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Professional Inline Hockey Association rules

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Title: Professional Inline Hockey Association rules  
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Professional Inline Hockey Association rules

While the Professional Inline Hockey Association (PIHA) follows the general rules of Inline hockey, it differs slightly from those used in international, collegiate, and amateur play.

Game timing

The game is composed of two 12-minute halves with a two-minute intermission of between halves. At the end of the 24 minute regulation time, the team with the most goals wins the game. If a game is tied after regulation time, overtime ensues. Overtime is a four-minute, three-player on three-player sudden-death period, in which the first team to score a goal wins the game. If no team scores after one overtime, the second overtime period is a three-minute, two-player on two-player sudden-death period. If the game is still tied at the end of overtime, the game enters a shootout.

Hockey rink

Main article: Inline hockey rink

The inline hockey rink is an inline rink which is rectangular with rounded corners and surrounded by a wall, usually called the "boards". Its recommended size measures 80 feet (24 m) wide by 180 feet (55 m) long in the PIHA, while the minimum size for a rink measures 65 feet (20 m) wide by 165 feet (50 m) long. The center line divides the floor in half lengthwise. This divides the floor into zones. Near each end of the rink, there is a thin red goal line spanning the width of the floor. It is used to judge goals.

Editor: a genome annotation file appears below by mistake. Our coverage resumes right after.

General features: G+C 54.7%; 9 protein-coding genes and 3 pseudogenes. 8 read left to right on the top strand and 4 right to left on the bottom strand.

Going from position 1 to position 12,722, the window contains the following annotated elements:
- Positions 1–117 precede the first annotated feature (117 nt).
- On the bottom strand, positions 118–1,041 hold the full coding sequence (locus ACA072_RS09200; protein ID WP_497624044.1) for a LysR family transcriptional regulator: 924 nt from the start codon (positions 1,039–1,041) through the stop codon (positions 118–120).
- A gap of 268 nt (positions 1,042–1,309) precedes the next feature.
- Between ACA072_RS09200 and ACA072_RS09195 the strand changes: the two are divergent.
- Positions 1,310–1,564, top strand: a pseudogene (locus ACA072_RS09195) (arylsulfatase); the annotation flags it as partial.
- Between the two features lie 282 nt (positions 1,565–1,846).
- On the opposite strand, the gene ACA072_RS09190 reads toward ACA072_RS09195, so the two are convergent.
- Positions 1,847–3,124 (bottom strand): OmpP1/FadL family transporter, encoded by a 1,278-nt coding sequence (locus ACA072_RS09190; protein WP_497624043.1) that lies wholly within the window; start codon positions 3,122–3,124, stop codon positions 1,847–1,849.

Scoring and winning

A goal is scored when the puck completely crosses the goal line and enters the net. A goal may be disallowed under the following circumstances:

  • the scoring team takes a penalty during the play;
  • the puck is directed in by an attacker's high stick (above the crossbar), glove, or skate (with a distinct kicking motion--angling one's skate is allowed);
  • goaltender interference
  • the puck goes in after the Referee intends to stop play;
  • the puck goes in after the horn blows, signaling the end of the period. (Hockey does not allow for "buzzer shots" as does basketball.)

The team with more goals at the end of regulation time wins the game. If a game is tied at the end of regulation, the game enters a four-minute, 3-on-3 sudden-death overtime period; any team that scores during overtime immediately ends the game with a victory. If neither team scores during this time, the game enters a three-minute, 2-on-2 sudden-death overtime period. If still tied after the second overtime period, the game enters a two-minute, 1-on-1 sudden-death overtime period. If still tied after the third overtime period, a shootout takes place. One player from each team is picked by their respective coaches and alternate chances to score on the opposing goaltender, in a method functionally identical to penalty shots. If neither team emerges victorious, the shootout continues one frame at a time until one team scores and the other team does not, in which case the team who scores, wins. No player may shoot twice until everyone on the bench has taken a shot. Any players with coincidental penalty time remaining at the start of the shootout shall not be eligible for the shootout.

A team that loses a game in overtime or the shootout will receive one point in the standings; the awarding of game points to losing teams was added for the 2007 season.


Main article: Penalty (inline hockey)

Various combinations of penalties may also result in match-ups such as 4-on-3, 4-on-2, 3-on-3, 3-on-2 or (rarely) 2-on-2.

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